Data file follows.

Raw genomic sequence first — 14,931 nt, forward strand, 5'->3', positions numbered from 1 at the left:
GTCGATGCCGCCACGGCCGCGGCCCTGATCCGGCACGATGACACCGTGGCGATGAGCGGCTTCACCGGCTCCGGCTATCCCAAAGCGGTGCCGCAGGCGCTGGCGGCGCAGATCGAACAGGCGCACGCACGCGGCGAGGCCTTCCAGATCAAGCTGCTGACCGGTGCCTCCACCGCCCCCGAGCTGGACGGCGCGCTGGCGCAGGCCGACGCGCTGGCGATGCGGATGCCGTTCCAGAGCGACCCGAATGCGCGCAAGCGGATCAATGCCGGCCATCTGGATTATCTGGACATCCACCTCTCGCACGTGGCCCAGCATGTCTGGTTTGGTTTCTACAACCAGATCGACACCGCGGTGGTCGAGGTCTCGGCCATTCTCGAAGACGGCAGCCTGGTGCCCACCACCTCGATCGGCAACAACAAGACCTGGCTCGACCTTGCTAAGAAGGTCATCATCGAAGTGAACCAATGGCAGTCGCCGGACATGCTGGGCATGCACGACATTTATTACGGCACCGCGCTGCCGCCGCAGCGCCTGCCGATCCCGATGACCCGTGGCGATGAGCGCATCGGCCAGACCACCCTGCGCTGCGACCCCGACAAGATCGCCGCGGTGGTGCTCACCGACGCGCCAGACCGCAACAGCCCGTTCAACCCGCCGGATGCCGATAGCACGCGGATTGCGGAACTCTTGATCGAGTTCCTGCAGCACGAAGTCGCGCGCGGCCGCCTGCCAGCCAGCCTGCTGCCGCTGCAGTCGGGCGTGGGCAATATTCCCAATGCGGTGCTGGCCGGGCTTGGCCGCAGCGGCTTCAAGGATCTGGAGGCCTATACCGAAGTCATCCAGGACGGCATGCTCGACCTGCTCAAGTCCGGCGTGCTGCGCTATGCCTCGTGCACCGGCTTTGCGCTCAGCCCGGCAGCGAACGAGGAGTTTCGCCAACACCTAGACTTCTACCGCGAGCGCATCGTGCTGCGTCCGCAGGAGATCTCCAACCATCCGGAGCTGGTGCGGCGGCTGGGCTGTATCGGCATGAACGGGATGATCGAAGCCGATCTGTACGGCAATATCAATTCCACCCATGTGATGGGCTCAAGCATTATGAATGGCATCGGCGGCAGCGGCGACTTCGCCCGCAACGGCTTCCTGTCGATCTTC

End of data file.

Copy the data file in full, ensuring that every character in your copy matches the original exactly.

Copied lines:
Raw genomic sequence first — 14,931 nt, forward strand, 5'->3', positions numbered from 1 at the left:
GTCGATGCCGCCACGGCCGCGGCCCTGATCCGGCACGATGACACCGTGGCGATGAGCGGCTTCACCGGCTCCGGCTATCCCAAAGCGGTGCCGCAGGCGCTGGCGGCGCAGATCGAACAGGCGCACGCACGCGGCGAGGCCTTCCAGATCAAGCTGCTGACCGGTGCCTCCACCGCCCCCGAGCTGGACGGCGCGCTGGCGCAGGCCGACGCGCTGGCGATGCGGATGCCGTTCCAGAGCGACCCGAATGCGCGCAAGCGGATCAATGCCGGCCATCTGGATTATCTGGACATCCACCTCTCGCACGTGGCCCAGCATGTCTGGTTTGGTTTCTACAACCAGATCGACACCGCGGTGGTCGAGGTCTCGGCCATTCTCGAAGACGGCAGCCTGGTGCCCACCACCTCGATCGGCAACAACAAGACCTGGCTCGACCTTGCTAAGAAGGTCATCATCGAAGTGAACCAATGGCAGTCGCCGGACATGCTGGGCATGCACGACATTTATTACGGCACCGCGCTGCCGCCGCAGCGCCTGCCGATCCCGATGACCCGTGGCGATGAGCGCATCGGCCAGACCACCCTGCGCTGCGACCCCGACAAGATCGCCGCGGTGGTGCTCACCGACGCGCCAGACCGCAACAGCCCGTTCAACCCGCCGGATGCCGATAGCACGCGGATTGCGGAACTCTTGATCGAGTTCCTGCAGCACGAAGTCGCGCGCGGCCGCCTGCCAGCCAGCCTGCTGCCGCTGCAGTCGGGCGTGGGCAATATTCCCAATGCGGTGCTGGCCGGGCTTGGCCGCAGCGGCTTCAAGGATCTGGAGGCCTATACCGAAGTCATCCAGGACGGCATGCTCGACCTGCTCAAGTCCGGCGTGCTGCGCTATGCCTCGTGCACCGGCTTTGCGCTCAGCCCGGCAGCGAACGAGGAGTTTCGCCAACACCTAGACTTCTACCGCGAGCGCATCGTGCTGCGTCCGCAGGAGATCTCCAACCATCCGGAGCTGGTGCGGCGGCTGGGCTGTATCGGCATGAACGGGATGATCGAAGCCGATCTGTACGGCAATATCAATTCCACCCATGTGATGGGCTCAAGCATTATGAATGGCATCGGCGGCAGCGGCGACTTCGCCCGCAACGGCTTCCTGTCGATCTTC